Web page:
Presentation on theme: "Nutrition and Metabolism Negative Feedback System Pancreas: Hormones in Balance Insulin & Glucagon Hormones that affect the level of sugar in the blood."— Presentation transcript:
Nutrition and Metabolism Negative Feedback System Pancreas: Hormones in Balance Insulin & Glucagon Hormones that affect the level of sugar in the blood
A. Meal is eaten …… food is converted to glucose B. Intestines absorb the glucose C. Glucose enters the bloodstream; Blood glucose levels rise D. Pancreas produces insulin E. Liver & other tissue cells take in glucose F. Blood sugar level drops and pancreas stops secreting insulin How Food is digested
When Blood Sugar Levels Decrease: Hungry or Starving And the body needs glucose Glucagon is released by the pancreas & Stimulates the conversion of glycogen in the liver to glucose raises the level of glucose (sugar) in the blood
Insulin is the only hormone that Decreases Blood Sugar Levels Help glucose across the plasma membrane Once inside the cell, glucose is oxidized for energy OR Converted to glycogen (in the liver) or fat for storage Blood sugar (glucose) levels will FALL and Insulin release ends
The pancreas should produce enough insulin for the body Insulin stimulates cells to use glucose protein, fats, and carbohydrates will be broken down into usable glucose or converted to stored glycogen in the liver Or synthesize lipids
Negative-Feedback Totally responding to blood glucose Either insulin or glucagon are working in this cycle of hormones Another one involved: Somatostatin may regulate the secretion of glucagons and insulin
Making food usable Intestine absorbs it Insulin is released Liver converts it to glycogen
Glucagon - Hormone of metabolism When the body needs glucose glucagon converts amino acids & breaks down lipids in the liver - to make glucose available Stored glycogen in the liver is converted into usable glucose in the bloodstream Main Target is the Liver
Pancreas releases either glucagon or insulin into the blood stream Has high blood Sugar -Releases Insulin Needs glucose Has not eaten recently Releases glucagon OR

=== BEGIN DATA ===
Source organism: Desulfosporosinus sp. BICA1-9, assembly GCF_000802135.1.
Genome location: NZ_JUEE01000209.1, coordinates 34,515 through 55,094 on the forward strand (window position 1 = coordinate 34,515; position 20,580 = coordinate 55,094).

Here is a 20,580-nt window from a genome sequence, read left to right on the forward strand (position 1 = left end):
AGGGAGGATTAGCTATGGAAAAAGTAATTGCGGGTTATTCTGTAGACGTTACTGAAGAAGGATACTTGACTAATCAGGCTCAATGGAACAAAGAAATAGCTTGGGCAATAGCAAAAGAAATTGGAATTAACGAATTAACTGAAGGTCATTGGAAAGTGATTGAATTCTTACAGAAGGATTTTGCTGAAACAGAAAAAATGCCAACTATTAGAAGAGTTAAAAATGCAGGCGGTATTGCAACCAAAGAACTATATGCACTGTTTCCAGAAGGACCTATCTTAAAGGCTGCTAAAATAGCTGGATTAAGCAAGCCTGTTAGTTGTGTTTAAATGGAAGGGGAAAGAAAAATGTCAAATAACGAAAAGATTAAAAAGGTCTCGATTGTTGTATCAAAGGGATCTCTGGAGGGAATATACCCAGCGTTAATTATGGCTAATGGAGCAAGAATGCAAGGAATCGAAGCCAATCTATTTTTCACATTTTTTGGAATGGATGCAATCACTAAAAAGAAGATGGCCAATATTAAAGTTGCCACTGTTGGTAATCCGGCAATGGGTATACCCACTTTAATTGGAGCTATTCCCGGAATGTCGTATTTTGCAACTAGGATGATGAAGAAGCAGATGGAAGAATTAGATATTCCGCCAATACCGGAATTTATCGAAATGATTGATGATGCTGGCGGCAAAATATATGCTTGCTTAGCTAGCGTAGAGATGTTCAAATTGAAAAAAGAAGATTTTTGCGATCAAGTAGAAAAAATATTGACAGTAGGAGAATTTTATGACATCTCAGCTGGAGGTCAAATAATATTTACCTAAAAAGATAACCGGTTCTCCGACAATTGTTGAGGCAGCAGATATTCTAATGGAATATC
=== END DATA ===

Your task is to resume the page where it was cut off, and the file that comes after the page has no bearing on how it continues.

Cellular Metabolism & Respiration Series of chemical reactions that happen in every cell of living organisms. glucose + oxygen carbon dioxide + water C 6 H 12 O 6 + O 2 CO 2 + H 2 0 The reactions release energy. Oxidation reactions because they remove electrons & add them to the oxygen in water.
CO 2 +H 2 O released No O 2 required O 2 required Lot of ATP released No O 2 required
Cellular Respiration Three Processes Glycolysis Takes place in the cytoplasm Releases small amounts of ATP Does not require oxygen. Krebs Cycle Takes place in the mitochondria Uses products from glycolysis Produces a small amount of ATP Produces CO 2 and H 2 O Electron Transport Chain. Takes place in the mitochondria Releases the majority of ATP
Specific pancreatic cells make Insulin Glucagon 75% of Beta cells make insulin 25% Alpha cells make glucagon
Glucose Levels are tightly regulated Normal levels are 70 to 125 mg /dL (random sampling - not “fasting”) Hypoglycemia > Low blood sugar Hyperglycemia > High blood sugar
Insulin controls blood sugar Insulin binds to receptors on the cell membranes and activates them. This activates metabolism inside the cell which allows the uptake, utilization and storage of glucose. Lack of insulin results in an increase in blood glucose concentration
Insulin Effects Insulin stimulates the liver to convert glucose to glycogen for short term storage. Insulin promotes to conversion of glycogen to fats for long term storage. Insulin inhibits the breakdown of fats. Insulin stimulates the uptake of amino acids.
Diabetes Mellitus- Type 1 Insulin insufficiency Pancreas doesn’t produce enough Requires insulin replacement therapy. Requires monitoring blood sugar, and matching your insulin supply with carbohydrate intake and exercise. Insulin must be injected.
Diabetes mellitus Type 2 Cells become resistant to insulin. Adult onset Insulin is ineffective- must be controlled by diet and exercise.
Consequences of Diabetes Poor circulation because the arteries become thicker and less elastic. Sores on the limbs that heal poorly Foot damage Higher cholesterol and triglyceride levels Eye damage Dementia Tooth and gum problems Heart Disease
Skin Ulcer in a Diabetic Food Poor Circulation Loss of feeling Neuropathy